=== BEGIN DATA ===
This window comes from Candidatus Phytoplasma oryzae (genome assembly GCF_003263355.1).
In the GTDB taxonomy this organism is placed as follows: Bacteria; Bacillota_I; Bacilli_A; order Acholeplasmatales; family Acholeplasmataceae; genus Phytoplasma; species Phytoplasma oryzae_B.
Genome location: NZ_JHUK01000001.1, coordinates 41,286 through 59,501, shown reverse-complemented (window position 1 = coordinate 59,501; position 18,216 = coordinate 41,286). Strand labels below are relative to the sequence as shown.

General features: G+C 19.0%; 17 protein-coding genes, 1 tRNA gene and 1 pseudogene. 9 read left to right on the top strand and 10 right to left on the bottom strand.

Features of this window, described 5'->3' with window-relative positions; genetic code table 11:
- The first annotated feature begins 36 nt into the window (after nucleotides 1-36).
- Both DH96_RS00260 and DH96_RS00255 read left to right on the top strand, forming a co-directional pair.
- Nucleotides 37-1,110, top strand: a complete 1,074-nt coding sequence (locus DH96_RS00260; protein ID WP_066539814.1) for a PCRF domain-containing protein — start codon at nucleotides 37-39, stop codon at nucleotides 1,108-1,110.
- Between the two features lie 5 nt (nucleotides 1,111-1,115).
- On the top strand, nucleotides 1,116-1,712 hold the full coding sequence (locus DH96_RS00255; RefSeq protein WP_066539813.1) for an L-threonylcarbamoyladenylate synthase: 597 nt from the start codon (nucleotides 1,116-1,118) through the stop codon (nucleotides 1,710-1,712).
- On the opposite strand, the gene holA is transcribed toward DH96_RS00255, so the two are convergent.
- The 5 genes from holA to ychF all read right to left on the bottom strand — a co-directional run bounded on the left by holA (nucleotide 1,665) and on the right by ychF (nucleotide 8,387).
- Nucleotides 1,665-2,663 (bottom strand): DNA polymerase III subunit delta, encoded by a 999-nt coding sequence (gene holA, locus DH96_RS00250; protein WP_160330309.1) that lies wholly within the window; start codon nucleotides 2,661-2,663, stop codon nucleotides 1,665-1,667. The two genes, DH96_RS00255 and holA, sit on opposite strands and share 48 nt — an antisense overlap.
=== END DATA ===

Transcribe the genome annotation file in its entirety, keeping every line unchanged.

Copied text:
This window comes from Candidatus Phytoplasma oryzae (genome assembly GCF_003263355.1).
In the GTDB taxonomy this organism is placed as follows: Bacteria; Bacillota_I; Bacilli_A; order Acholeplasmatales; family Acholeplasmataceae; genus Phytoplasma; species Phytoplasma oryzae_B.
Genome location: NZ_JHUK01000001.1, coordinates 41,286 through 59,501, shown reverse-complemented (window position 1 = coordinate 59,501; position 18,216 = coordinate 41,286). Strand labels below are relative to the sequence as shown.

General features: G+C 19.0%; 17 protein-coding genes, 1 tRNA gene and 1 pseudogene. 9 read left to right on the top strand and 10 right to left on the bottom strand.

Features of this window, described 5'->3' with window-relative positions; genetic code table 11:
- The first annotated feature begins 36 nt into the window (after nucleotides 1-36).
- Both DH96_RS00260 and DH96_RS00255 read left to right on the top strand, forming a co-directional pair.
- Nucleotides 37-1,110, top strand: a complete 1,074-nt coding sequence (locus DH96_RS00260; protein ID WP_066539814.1) for a PCRF domain-containing protein — start codon at nucleotides 37-39, stop codon at nucleotides 1,108-1,110.
- Between the two features lie 5 nt (nucleotides 1,111-1,115).
- On the top strand, nucleotides 1,116-1,712 hold the full coding sequence (locus DH96_RS00255; RefSeq protein WP_066539813.1) for an L-threonylcarbamoyladenylate synthase: 597 nt from the start codon (nucleotides 1,116-1,118) through the stop codon (nucleotides 1,710-1,712).
- On the opposite strand, the gene holA is transcribed toward DH96_RS00255, so the two are convergent.
- The 5 genes from holA to ychF all read right to left on the bottom strand — a co-directional run bounded on the left by holA (nucleotide 1,665) and on the right by ychF (nucleotide 8,387).
- Nucleotides 1,665-2,663 (bottom strand): DNA polymerase III subunit delta, encoded by a 999-nt coding sequence (gene holA, locus DH96_RS00250; protein WP_160330309.1) that lies wholly within the window; start codon nucleotides 2,661-2,663, stop codon nucleotides 1,665-1,667. The two genes, DH96_RS00255 and holA, sit on opposite strands and share 48 nt — an antisense overlap.